The SOI oddly says nothing about international practice or law at all, but Russia might have argued that it is entitled to immunity under customary international law, and that the FSIA should be read in the same way. The military conduct to which immunity extends is generally described in these sources as actions by “armed forces” when on the territory of the other state or in the conduct of “armed conflict,” to use the language of the International Courts of Justice in Germany v. Italy. The cyberattack by Russia was not conducted by military personnel stationed in the United States, nor was it conducted in the course of armed conflict, and the hack of the DNC should not be characterized as a use of force under Article 2.4 of the U.N. Charter. The language in foreign and international practice suggests that Russia’s actions against the DNC should not be exempted from the tort exception just because of their connection to the Russian military. This discussion has assumed that the tort exception available under international law would apply to the DNC suit in the first place—which it may not, because the person or entity committing the tort was not in the United States. (See, for example, Article 12 of U.N. Convention, which provides an exception to immunity for forum torts “if the author of the act or omission was present in that territory at the time of the act or omission.”)
The SOI further discusses the two specific exceptions to immunity cited in the DNC’s Complaint: commercial activity (28 U.S.C. § 1605(a)(2)) and tortious conduct that causes injury or damage in the United States (28 U.S.C. § 1605(a)(5)). According to the SOI, neither exception to the FSIA applies.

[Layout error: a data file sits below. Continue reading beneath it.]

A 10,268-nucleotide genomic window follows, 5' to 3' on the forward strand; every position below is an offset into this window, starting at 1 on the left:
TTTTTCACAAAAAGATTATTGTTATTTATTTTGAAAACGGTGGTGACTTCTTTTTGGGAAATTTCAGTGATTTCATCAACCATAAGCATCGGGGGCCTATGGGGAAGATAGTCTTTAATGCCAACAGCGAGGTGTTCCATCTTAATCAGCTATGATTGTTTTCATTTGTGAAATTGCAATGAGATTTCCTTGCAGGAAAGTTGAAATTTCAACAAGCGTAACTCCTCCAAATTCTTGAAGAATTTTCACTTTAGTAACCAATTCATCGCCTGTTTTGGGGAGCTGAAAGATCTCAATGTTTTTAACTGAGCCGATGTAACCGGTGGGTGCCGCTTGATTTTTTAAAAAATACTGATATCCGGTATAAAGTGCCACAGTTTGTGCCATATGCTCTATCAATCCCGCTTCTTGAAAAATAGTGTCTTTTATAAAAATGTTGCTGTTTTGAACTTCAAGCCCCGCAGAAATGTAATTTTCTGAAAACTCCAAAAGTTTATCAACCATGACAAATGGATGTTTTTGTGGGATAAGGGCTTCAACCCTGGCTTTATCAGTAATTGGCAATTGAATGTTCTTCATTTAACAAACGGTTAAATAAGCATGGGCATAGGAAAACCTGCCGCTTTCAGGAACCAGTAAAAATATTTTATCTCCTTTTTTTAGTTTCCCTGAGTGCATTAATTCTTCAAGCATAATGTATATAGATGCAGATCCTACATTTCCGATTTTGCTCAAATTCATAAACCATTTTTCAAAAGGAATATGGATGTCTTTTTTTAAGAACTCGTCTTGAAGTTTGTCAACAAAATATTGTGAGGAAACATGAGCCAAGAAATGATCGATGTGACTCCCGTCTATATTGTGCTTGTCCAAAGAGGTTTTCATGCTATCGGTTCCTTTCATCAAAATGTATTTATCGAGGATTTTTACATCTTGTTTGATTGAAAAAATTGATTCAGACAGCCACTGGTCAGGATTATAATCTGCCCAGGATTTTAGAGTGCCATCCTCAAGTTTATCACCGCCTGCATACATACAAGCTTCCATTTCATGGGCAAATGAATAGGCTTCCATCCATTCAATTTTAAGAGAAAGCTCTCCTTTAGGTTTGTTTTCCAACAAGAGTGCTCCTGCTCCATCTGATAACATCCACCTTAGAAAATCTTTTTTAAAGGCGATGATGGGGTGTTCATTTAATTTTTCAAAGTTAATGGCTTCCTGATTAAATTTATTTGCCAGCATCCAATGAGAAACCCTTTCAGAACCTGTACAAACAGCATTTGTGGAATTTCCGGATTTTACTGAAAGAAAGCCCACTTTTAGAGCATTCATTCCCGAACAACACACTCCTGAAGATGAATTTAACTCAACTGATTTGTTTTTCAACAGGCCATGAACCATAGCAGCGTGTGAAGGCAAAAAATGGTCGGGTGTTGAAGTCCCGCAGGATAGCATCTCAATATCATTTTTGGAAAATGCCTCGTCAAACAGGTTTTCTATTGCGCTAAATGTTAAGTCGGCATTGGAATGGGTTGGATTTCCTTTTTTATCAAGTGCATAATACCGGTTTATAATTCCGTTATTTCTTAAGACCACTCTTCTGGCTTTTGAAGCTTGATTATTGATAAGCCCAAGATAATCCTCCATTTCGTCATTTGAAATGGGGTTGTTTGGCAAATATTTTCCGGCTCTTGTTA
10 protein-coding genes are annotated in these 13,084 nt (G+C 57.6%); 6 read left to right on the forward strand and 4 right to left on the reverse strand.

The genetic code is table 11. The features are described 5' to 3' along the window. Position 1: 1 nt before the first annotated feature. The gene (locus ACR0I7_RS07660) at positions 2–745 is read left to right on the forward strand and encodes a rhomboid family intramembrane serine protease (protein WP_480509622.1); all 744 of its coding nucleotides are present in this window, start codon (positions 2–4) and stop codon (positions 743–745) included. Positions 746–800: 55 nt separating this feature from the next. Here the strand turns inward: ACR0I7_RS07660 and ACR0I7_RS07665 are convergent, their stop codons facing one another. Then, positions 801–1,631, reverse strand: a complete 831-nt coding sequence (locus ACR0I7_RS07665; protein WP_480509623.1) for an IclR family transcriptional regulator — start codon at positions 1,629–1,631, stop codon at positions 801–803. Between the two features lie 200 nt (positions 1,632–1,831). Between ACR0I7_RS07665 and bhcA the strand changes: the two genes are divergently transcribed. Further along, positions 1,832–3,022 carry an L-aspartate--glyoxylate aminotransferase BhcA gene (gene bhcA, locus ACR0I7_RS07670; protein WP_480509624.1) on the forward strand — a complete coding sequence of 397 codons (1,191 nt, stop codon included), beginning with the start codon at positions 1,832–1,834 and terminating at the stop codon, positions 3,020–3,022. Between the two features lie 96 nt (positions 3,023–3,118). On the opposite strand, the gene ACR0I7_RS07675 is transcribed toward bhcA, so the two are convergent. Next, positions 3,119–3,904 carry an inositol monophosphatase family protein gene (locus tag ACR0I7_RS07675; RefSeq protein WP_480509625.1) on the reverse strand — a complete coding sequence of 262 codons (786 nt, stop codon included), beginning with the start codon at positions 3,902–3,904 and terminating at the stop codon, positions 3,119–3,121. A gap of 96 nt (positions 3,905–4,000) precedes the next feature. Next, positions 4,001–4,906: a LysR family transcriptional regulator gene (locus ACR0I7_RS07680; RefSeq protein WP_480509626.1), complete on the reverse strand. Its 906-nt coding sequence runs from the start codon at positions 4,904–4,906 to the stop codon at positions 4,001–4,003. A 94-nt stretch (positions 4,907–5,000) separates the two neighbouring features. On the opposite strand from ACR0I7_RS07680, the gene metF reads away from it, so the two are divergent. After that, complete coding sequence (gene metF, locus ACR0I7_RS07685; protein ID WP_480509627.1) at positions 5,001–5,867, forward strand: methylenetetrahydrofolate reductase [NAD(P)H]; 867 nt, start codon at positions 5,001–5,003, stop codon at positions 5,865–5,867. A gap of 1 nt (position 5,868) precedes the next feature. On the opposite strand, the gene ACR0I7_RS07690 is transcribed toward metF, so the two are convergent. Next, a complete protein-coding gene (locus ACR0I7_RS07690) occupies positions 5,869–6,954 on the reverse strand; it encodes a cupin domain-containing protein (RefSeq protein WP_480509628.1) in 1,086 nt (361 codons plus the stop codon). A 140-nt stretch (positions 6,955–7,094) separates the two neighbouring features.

The Commercial Activity Exception
The complaint alleges that Russia and the Trump campaign worked together to interfere with the U.S. elections in ways that advanced Russian governmental interests. That does not sound like “commercial activity.” Note, however, that a section of the statute not cited in the SOI (28 U.S.C. § 1603(d)) defines “commercial activity” based on the nature of conduct, not its purpose. Conduct that only sovereigns can engage in is not commercial. Examples include setting exchange rates as a regulator of the marketplace, employing diplomats, operating a police department, or administering a public benefits system. But the conduct alleged by the DNC is not unique to sovereigns. For example, intentionally accessing a protected computer and obtaining valuable information, as alleged in Count One of the complaint, as a violation of the Computer Fraud and Abuse Act is “garden-variety” (to use Justice Scalia’s phrase from Argentina v. Weltover) hacking of the sort frequently used in the context of financial or commercial gain.
The SOI notes that murder and kidnapping are not commercial activities, arguing that an action is not necessarily commercial just because a private party is “capable” of committing it. But the SOI fails to mention cases holding that “nefarious” and “illegal” conduct can be commercial. Part of the harm to the DNC, after all, was the release of the confidential business information obtained through hacking. Discrediting a competitor is a classic business tactic, and the day-to-day operation of a campaign is much like a business in many respects.